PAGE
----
UES were commissioned for an extended phase 1 habitat survey of a site north of Porthmadog. The desk study and record search revealed no records on the site, but did have several records of Lesser horseshoe bats within 1km of the site boundary.

The site itself both from the record search and from aerial photography looked fairly unremarkable as it was in a packet of land between a busy road and a railway line and had two distinct habitat types. The western end of site was high ground with lots of exposed rock. The variety of flora present suggested it was a species rich grassland as did the numerous ant mounds made by yellow meadow ants (lasius flavus). Several bird species were heard and seen around the site area including Wheatear, Grasshopper warbler and willow warbler. The eastern half of the site was marshy grassland dominated by soft rush, with an artificial drainage channel cutting through it from north to south. There were no rocks or raised areas in the watercourse and it was very smooth and uniform on the bottom suggesting that it had been quite recently cleared. The water was around 1m deep and running slowly from south to north. Toby checked the watercourse for signs of watervole and was surprised to find several latrines and burrows along the banks of the drain. The sites were recorded with GPS references and photographs. The CCW (Countryside Council for Wales) and local record centre (COFNOD) were notified as was the developer. The water vole is now fully protected under Section 9 of The Wildlife and Countryside act 1981 (as amended) which makes illegal any action which might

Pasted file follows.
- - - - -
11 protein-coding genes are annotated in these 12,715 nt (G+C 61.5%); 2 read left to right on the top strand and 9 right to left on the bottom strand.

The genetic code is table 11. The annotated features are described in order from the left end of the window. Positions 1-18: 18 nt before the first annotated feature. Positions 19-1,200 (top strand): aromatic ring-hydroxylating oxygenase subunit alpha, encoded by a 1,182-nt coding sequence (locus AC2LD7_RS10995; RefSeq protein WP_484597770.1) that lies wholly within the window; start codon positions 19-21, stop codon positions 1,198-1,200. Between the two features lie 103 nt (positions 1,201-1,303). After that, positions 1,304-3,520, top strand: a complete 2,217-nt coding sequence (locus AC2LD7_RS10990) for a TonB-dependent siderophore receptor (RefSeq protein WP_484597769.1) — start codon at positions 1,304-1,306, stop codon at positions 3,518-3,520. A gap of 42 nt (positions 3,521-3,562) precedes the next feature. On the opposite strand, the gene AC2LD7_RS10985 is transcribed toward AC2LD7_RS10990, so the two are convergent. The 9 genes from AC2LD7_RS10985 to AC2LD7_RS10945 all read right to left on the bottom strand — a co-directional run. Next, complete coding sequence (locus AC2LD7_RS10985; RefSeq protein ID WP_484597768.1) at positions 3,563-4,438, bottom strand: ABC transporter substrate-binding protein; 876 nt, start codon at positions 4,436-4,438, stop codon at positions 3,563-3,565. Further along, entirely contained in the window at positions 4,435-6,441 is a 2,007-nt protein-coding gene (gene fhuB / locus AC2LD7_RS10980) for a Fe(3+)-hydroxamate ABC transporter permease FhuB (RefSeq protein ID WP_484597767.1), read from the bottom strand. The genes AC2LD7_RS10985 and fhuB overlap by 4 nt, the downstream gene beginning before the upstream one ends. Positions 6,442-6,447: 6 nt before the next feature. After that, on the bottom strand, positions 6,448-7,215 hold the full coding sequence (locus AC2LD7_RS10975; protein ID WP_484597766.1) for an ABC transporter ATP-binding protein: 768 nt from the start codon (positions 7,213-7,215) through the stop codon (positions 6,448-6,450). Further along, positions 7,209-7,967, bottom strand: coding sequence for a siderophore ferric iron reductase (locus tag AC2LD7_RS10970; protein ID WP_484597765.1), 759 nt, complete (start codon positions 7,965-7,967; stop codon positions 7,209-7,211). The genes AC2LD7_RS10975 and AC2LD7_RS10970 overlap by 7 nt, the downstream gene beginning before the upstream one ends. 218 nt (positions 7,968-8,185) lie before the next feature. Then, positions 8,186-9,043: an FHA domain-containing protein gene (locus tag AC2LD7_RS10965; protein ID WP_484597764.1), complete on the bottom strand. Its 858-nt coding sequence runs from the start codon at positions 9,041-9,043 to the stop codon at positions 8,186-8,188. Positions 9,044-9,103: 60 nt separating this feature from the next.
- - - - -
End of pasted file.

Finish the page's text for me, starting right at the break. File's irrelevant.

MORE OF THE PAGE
Intentionally kill, injure or take water voles
possess or control live or dead water voles or their derivatives
Intentionally or recklessly damage destroy or obstruct access to any structure or place used by water voles
The developer was initially annoyed because of the affect the find would have on the project. But realised that the survey which had taken place very early in the planning stages of the development, had saved the company money in the long run.

The early survey had allowed them to properly assess the cost of the development before the start of work, rather than finding the water voles mid-project, and having to stop work redesign the plans and potentially have damaged or destroyed the habitat of a species which is already in serious decline.